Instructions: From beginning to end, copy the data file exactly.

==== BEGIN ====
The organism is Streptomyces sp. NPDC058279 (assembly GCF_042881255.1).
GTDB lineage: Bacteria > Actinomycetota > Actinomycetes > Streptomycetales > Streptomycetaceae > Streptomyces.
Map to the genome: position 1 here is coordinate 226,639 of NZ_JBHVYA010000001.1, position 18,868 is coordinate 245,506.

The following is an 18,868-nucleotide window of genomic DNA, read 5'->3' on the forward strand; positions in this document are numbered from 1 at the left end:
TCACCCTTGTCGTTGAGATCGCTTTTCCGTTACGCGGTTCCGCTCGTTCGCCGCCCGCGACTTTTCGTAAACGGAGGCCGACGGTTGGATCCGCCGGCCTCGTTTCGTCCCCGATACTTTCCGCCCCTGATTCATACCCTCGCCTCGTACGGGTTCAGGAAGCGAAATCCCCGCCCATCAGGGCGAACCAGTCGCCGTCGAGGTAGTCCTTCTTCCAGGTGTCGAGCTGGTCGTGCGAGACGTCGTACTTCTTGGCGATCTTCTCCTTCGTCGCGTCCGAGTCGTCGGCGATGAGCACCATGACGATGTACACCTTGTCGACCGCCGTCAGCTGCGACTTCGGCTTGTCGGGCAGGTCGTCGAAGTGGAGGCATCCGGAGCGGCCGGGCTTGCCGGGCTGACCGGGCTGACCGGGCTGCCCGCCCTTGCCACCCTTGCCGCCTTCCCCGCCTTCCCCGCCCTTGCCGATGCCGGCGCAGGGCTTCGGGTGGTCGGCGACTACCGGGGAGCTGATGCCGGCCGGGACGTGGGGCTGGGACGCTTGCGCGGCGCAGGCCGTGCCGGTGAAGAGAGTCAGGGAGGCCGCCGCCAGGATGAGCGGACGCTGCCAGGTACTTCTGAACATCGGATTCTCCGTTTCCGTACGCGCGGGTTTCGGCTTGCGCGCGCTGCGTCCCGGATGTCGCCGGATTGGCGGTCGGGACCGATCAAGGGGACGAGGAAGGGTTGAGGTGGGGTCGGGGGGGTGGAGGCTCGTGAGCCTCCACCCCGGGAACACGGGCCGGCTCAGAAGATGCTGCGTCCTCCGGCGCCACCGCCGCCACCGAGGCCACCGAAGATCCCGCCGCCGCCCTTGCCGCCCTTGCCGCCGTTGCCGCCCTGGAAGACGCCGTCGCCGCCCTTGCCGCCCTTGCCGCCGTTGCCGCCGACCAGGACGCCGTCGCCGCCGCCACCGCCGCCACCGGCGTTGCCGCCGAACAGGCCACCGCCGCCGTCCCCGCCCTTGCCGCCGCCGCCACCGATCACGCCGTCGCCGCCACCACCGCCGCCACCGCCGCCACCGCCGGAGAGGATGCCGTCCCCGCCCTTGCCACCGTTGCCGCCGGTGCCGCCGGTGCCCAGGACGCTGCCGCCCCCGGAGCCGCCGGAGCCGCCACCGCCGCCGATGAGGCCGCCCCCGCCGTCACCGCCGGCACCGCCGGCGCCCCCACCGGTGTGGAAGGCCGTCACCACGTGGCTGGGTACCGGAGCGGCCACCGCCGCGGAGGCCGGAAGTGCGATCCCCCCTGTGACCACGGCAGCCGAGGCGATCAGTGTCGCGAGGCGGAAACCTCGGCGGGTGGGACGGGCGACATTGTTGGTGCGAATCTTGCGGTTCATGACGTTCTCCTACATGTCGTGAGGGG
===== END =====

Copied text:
The organism is Streptomyces sp. NPDC058279 (assembly GCF_042881255.1).
GTDB lineage: Bacteria > Actinomycetota > Actinomycetes > Streptomycetales > Streptomycetaceae > Streptomyces.
Map to the genome: position 1 here is coordinate 226,639 of NZ_JBHVYA010000001.1, position 18,868 is coordinate 245,506.

The following is an 18,868-nucleotide window of genomic DNA, read 5'->3' on the forward strand; positions in this document are numbered from 1 at the left end:
TCACCCTTGTCGTTGAGATCGCTTTTCCGTTACGCGGTTCCGCTCGTTCGCCGCCCGCGACTTTTCGTAAACGGAGGCCGACGGTTGGATCCGCCGGCCTCGTTTCGTCCCCGATACTTTCCGCCCCTGATTCATACCCTCGCCTCGTACGGGTTCAGGAAGCGAAATCCCCGCCCATCAGGGCGAACCAGTCGCCGTCGAGGTAGTCCTTCTTCCAGGTGTCGAGCTGGTCGTGCGAGACGTCGTACTTCTTGGCGATCTTCTCCTTCGTCGCGTCCGAGTCGTCGGCGATGAGCACCATGACGATGTACACCTTGTCGACCGCCGTCAGCTGCGACTTCGGCTTGTCGGGCAGGTCGTCGAAGTGGAGGCATCCGGAGCGGCCGGGCTTGCCGGGCTGACCGGGCTGACCGGGCTGCCCGCCCTTGCCACCCTTGCCGCCTTCCCCGCCTTCCCCGCCCTTGCCGATGCCGGCGCAGGGCTTCGGGTGGTCGGCGACTACCGGGGAGCTGATGCCGGCCGGGACGTGGGGCTGGGACGCTTGCGCGGCGCAGGCCGTGCCGGTGAAGAGAGTCAGGGAGGCCGCCGCCAGGATGAGCGGACGCTGCCAGGTACTTCTGAACATCGGATTCTCCGTTTCCGTACGCGCGGGTTTCGGCTTGCGCGCGCTGCGTCCCGGATGTCGCCGGATTGGCGGTCGGGACCGATCAAGGGGACGAGGAAGGGTTGAGGTGGGGTCGGGGGGGTGGAGGCTCGTGAGCCTCCACCCCGGGAACACGGGCCGGCTCAGAAGATGCTGCGTCCTCCGGCGCCACCGCCGCCACCGAGGCCACCGAAGATCCCGCCGCCGCCCTTGCCGCCCTTGCCGCCGTTGCCGCCCTGGAAGACGCCGTCGCCGCCCTTGCCGCCCTTGCCGCCGTTGCCGCCGACCAGGACGCCGTCGCCGCCGCCACCGCCGCCACCGGCGTTGCCGCCGAACAGGCCACCGCCGCCGTCCCCGCCCTTGCCGCCGCCGCCACCGATCACGCCGTCGCCGCCACCACCGCCGCCACCGCCGCCACCGCCGGAGAGGATGCCGTCCCCGCCCTTGCCACCGTTGCCGCCGGTGCCGCCGGTGCCCAGGACGCTGCCGCCCCCGGAGCCGCCGGAGCCGCCACCGCCGCCGATGAGGCCGCCCCCGCCGTCACCGCCGGCACCGCCGGCGCCCCCACCGGTGTGGAAGGCCGTCACCACGTGGCTGGGTACCGGAGCGGCCACCGCCGCGGAGGCCGGAAGTGCGATCCCCCCTGTGACCACGGCAGCCGAGGCGATCAGTGTCGCGAGGCGGAAACCTCGGCGGGTGGGACGGGCGACATTGTTGGTGCGAATCTTGCGGTTCATGACGTTCTCCTACATGTCGTGAGGGG